Gentleness, Patience, and the Ability to Bear With One Another in Love…

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I [Paul], then, a prisoner for the Lord, urge you to live in a manner worthy of the call you have received…” With these words, Paul addresses the church in Ephesus with both love and good advice. What kinds of virtues are necessary for us to develop in order to live in a manner worthy of our calling in Christ?

Inspired as he is by the Holy Spirit, Paul is never short of answers for us. The first virtue he tells us is necessary for living in the manner of our calling is, humility. Is this not the prime virtue? Of the seven deadly sins, pride is the vice from which all of the other vices (greed, anger, jealousy, lust, gluttony and sloth) descend. The opposite of pride is humility. It is the virtue that heals us from pride and all of the other vices. Humility is the foundation of true prayer, it is the virtue that points us toward Christ, who is the very model of humility toward the Father. It is this virtue that is often the hardest for us to acquire. Of course we cannot by our own force of will acquire this holy virtue. If it is our will to develop this virtue, though, no matter how small our will might be in the beginning, God, who knows our hearts, will give us every grace we need to succeed. If we continue to deepen our relationship with him in prayer, he will always forgive our failings and continue to encourage us as well.

When we develop the habits of humility, the other virtues that Paul mentions in the beginning of chapter 4 in his Letter to the Ephesians, start to fall into place in our daily lives as well. What are these other virtues? Gentleness, patience, and the ability to bear with one another in love. These virtues clearly find their source in humility. Humility teaches us that we are, in fact, our brother’s, our sister’s, keeper; that he/she is a child of God, just as I am. When we are humble in Christ, we begin to see others as he sees them. It is out of this, then, that gentleness and patience make sense. When we can start to see others as Christ sees them, we begin to always see the good in them, rather than always looking for what is flawed. In humility, we begin to recognize ourselves as sinners in need of forgiveness too. We know the pain of guilt. So when the other comes to us for forgiveness, it is easier for us to give them pardon, for we know what the sorrow and the emptiness of having harmed a relationship feels like. We know, too, what the need to be in relationship again feels like.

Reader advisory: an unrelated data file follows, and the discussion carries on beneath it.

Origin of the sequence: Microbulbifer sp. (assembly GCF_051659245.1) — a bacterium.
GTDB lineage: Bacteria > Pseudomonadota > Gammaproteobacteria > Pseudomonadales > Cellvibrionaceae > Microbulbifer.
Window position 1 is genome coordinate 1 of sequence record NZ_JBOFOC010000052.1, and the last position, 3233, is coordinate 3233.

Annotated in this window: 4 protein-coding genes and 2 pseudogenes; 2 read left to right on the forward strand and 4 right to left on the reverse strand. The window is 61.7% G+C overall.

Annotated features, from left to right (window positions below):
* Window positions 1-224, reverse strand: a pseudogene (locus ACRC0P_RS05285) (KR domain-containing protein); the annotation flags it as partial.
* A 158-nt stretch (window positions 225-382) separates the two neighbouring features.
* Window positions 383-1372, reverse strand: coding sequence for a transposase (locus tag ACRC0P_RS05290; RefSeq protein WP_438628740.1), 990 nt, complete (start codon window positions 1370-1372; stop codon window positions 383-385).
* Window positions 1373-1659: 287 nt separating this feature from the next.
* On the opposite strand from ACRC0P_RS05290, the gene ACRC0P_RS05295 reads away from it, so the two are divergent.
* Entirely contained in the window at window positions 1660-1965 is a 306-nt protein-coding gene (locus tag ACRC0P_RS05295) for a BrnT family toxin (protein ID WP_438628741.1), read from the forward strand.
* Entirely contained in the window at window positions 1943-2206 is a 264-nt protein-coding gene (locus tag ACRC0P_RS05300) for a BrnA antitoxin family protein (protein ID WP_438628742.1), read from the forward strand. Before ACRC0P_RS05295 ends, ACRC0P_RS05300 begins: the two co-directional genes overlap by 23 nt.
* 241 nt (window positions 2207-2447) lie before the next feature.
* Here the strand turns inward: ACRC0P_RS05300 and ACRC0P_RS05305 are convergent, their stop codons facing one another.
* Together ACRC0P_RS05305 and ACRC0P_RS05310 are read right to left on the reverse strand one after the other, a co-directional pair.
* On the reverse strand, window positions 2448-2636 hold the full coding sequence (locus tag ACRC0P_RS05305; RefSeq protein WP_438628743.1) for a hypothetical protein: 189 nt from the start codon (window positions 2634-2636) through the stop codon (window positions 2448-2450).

This is how we bear with one another in love. This is how we live a life worthy of our calling in Christ Jesus. We begin by recognizing that in Christ we are one Body, one Spirit. We are sons and daughters of “one Lord, one faith, one baptism, one God and Father of all, who is over all and through all and in all” (verses 4-6). It is in this understanding of faith that we are able to develop the virtues of our calling. It is in giving ourselves to Christ that we are given all the graces we need to live and to love as he did. Praise be to our Lord and Savior, Jesus Christ.

Lord, we turn our hearts to you. Give us the graces we need to be your true, good, and faithful servants in our lives. Deepen in us the desire to develop the virtues of humility, gentleness, patience, and love, so that we might better live in the manner that you have called us to in our baptisms. We pray all of this in your name, Jesus. Amen!

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Dan Doyle is a husband, father, grandfather, Vietnam veteran, and retired professor of Humanities at Seattle University. He taught 13 years at the high school level and 22 years at the university level. He spends his time now babysitting his granddaughter. He is a poet and a blogger as well. Dan holds an AA degree in English Literature, a BA in Comparative Literature, and an MA in Theology, and writes regularly for The Veterans Site Blog.